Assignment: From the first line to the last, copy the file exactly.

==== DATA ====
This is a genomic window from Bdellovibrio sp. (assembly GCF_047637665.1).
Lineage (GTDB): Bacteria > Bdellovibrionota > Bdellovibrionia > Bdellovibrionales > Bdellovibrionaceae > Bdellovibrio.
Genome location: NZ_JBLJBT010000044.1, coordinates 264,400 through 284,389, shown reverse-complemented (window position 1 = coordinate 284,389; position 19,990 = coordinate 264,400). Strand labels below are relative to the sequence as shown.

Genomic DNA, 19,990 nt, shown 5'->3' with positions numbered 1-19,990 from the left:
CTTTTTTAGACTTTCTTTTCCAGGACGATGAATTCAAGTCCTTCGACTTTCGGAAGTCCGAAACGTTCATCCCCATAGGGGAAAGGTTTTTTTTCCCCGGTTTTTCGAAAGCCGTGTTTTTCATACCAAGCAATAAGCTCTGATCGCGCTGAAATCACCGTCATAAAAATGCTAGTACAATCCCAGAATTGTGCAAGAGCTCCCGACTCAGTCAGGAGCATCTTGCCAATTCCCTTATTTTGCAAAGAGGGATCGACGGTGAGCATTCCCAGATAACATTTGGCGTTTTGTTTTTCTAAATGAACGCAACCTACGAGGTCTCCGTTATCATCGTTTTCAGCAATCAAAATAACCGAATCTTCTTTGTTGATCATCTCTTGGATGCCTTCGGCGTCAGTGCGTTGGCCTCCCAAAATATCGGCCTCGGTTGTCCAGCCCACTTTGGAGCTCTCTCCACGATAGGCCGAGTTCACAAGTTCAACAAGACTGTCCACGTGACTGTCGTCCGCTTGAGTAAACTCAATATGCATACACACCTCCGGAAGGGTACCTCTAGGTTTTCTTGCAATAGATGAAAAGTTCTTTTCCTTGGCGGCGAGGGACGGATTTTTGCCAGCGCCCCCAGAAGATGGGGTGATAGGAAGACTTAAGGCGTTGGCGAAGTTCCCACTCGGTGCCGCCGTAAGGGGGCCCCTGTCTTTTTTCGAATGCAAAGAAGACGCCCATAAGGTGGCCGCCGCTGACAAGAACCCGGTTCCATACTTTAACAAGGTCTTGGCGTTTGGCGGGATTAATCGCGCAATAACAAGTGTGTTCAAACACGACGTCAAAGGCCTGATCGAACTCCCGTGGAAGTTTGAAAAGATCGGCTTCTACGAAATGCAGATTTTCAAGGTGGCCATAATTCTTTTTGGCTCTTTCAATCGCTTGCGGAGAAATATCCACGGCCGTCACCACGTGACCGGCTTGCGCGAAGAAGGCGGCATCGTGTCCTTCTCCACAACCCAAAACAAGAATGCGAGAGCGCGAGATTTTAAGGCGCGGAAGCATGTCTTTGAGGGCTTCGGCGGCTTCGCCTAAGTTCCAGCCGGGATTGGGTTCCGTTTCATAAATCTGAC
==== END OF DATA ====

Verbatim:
This is a genomic window from Bdellovibrio sp. (assembly GCF_047637665.1).
Lineage (GTDB): Bacteria > Bdellovibrionota > Bdellovibrionia > Bdellovibrionales > Bdellovibrionaceae > Bdellovibrio.
Genome location: NZ_JBLJBT010000044.1, coordinates 264,400 through 284,389, shown reverse-complemented (window position 1 = coordinate 284,389; position 19,990 = coordinate 264,400). Strand labels below are relative to the sequence as shown.

Genomic DNA, 19,990 nt, shown 5'->3' with positions numbered 1-19,990 from the left:
CTTTTTTAGACTTTCTTTTCCAGGACGATGAATTCAAGTCCTTCGACTTTCGGAAGTCCGAAACGTTCATCCCCATAGGGGAAAGGTTTTTTTTCCCCGGTTTTTCGAAAGCCGTGTTTTTCATACCAAGCAATAAGCTCTGATCGCGCTGAAATCACCGTCATAAAAATGCTAGTACAATCCCAGAATTGTGCAAGAGCTCCCGACTCAGTCAGGAGCATCTTGCCAATTCCCTTATTTTGCAAAGAGGGATCGACGGTGAGCATTCCCAGATAACATTTGGCGTTTTGTTTTTCTAAATGAACGCAACCTACGAGGTCTCCGTTATCATCGTTTTCAGCAATCAAAATAACCGAATCTTCTTTGTTGATCATCTCTTGGATGCCTTCGGCGTCAGTGCGTTGGCCTCCCAAAATATCGGCCTCGGTTGTCCAGCCCACTTTGGAGCTCTCTCCACGATAGGCCGAGTTCACAAGTTCAACAAGACTGTCCACGTGACTGTCGTCCGCTTGAGTAAACTCAATATGCATACACACCTCCGGAAGGGTACCTCTAGGTTTTCTTGCAATAGATGAAAAGTTCTTTTCCTTGGCGGCGAGGGACGGATTTTTGCCAGCGCCCCCAGAAGATGGGGTGATAGGAAGACTTAAGGCGTTGGCGAAGTTCCCACTCGGTGCCGCCGTAAGGGGGCCCCTGTCTTTTTTCGAATGCAAAGAAGACGCCCATAAGGTGGCCGCCGCTGACAAGAACCCGGTTCCATACTTTAACAAGGTCTTGGCGTTTGGCGGGATTAATCGCGCAATAACAAGTGTGTTCAAACACGACGTCAAAGGCCTGATCGAACTCCCGTGGAAGTTTGAAAAGATCGGCTTCTACGAAATGCAGATTTTCAAGGTGGCCATAATTCTTTTTGGCTCTTTCAATCGCTTGCGGAGAAATATCCACGGCCGTCACCACGTGACCGGCTTGCGCGAAGAAGGCGGCATCGTGTCCTTCTCCACAACCCAAAACAAGAATGCGAGAGCGCGAGATTTTAAGGCGCGGAAGCATGTCTTTGAGGGCTTCGGCGGCTTCGCCTAAGTTCCAGCCGGGATTGGGTTCCGTTTCATAAATCTGAC